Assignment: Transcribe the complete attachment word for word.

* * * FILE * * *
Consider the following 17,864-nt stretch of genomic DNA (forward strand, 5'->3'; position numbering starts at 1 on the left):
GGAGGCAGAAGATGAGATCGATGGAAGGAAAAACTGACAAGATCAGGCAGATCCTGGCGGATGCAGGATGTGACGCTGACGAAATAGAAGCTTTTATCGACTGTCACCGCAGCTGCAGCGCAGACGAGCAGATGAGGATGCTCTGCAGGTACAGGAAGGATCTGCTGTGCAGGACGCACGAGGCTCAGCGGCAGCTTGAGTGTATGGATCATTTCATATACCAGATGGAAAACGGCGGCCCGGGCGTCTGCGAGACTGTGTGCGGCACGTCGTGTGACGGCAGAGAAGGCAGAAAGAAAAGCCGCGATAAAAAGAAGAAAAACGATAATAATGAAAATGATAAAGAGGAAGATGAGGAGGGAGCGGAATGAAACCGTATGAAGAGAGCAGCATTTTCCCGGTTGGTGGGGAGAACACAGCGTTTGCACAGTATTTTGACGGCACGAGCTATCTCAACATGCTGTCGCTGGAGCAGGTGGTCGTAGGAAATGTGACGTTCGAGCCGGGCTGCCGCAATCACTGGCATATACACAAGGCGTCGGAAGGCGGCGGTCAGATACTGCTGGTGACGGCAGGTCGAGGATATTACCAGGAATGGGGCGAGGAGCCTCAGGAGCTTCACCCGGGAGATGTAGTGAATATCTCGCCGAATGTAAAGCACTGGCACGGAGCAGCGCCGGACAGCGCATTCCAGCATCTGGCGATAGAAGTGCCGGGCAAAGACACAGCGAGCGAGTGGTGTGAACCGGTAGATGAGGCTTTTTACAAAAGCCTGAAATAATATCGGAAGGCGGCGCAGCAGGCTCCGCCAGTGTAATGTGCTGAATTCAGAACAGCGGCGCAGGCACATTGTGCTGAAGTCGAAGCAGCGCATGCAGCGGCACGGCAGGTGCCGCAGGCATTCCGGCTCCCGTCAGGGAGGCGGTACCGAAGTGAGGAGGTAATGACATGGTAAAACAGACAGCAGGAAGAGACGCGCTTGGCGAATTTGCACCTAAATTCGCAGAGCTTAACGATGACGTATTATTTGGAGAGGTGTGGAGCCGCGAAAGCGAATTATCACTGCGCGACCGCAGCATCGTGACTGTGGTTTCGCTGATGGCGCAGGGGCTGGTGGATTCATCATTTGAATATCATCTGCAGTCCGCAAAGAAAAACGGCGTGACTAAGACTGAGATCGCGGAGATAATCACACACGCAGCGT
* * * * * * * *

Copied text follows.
Consider the following 17,864-nt stretch of genomic DNA (forward strand, 5'->3'; position numbering starts at 1 on the left):
GGAGGCAGAAGATGAGATCGATGGAAGGAAAAACTGACAAGATCAGGCAGATCCTGGCGGATGCAGGATGTGACGCTGACGAAATAGAAGCTTTTATCGACTGTCACCGCAGCTGCAGCGCAGACGAGCAGATGAGGATGCTCTGCAGGTACAGGAAGGATCTGCTGTGCAGGACGCACGAGGCTCAGCGGCAGCTTGAGTGTATGGATCATTTCATATACCAGATGGAAAACGGCGGCCCGGGCGTCTGCGAGACTGTGTGCGGCACGTCGTGTGACGGCAGAGAAGGCAGAAAGAAAAGCCGCGATAAAAAGAAGAAAAACGATAATAATGAAAATGATAAAGAGGAAGATGAGGAGGGAGCGGAATGAAACCGTATGAAGAGAGCAGCATTTTCCCGGTTGGTGGGGAGAACACAGCGTTTGCACAGTATTTTGACGGCACGAGCTATCTCAACATGCTGTCGCTGGAGCAGGTGGTCGTAGGAAATGTGACGTTCGAGCCGGGCTGCCGCAATCACTGGCATATACACAAGGCGTCGGAAGGCGGCGGTCAGATACTGCTGGTGACGGCAGGTCGAGGATATTACCAGGAATGGGGCGAGGAGCCTCAGGAGCTTCACCCGGGAGATGTAGTGAATATCTCGCCGAATGTAAAGCACTGGCACGGAGCAGCGCCGGACAGCGCATTCCAGCATCTGGCGATAGAAGTGCCGGGCAAAGACACAGCGAGCGAGTGGTGTGAACCGGTAGATGAGGCTTTTTACAAAAGCCTGAAATAATATCGGAAGGCGGCGCAGCAGGCTCCGCCAGTGTAATGTGCTGAATTCAGAACAGCGGCGCAGGCACATTGTGCTGAAGTCGAAGCAGCGCATGCAGCGGCACGGCAGGTGCCGCAGGCATTCCGGCTCCCGTCAGGGAGGCGGTACCGAAGTGAGGAGGTAATGACATGGTAAAACAGACAGCAGGAAGAGACGCGCTTGGCGAATTTGCACCTAAATTCGCAGAGCTTAACGATGACGTATTATTTGGAGAGGTGTGGAGCCGCGAAAGCGAATTATCACTGCGCGACCGCAGCATCGTGACTGTGGTTTCGCTGATGGCGCAGGGGCTGGTGGATTCATCATTTGAATATCATCTGCAGTCCGCAAAGAAAAACGGCGTGACTAAGACTGAGATCGCGGAGATAATCACACACGCAGCGT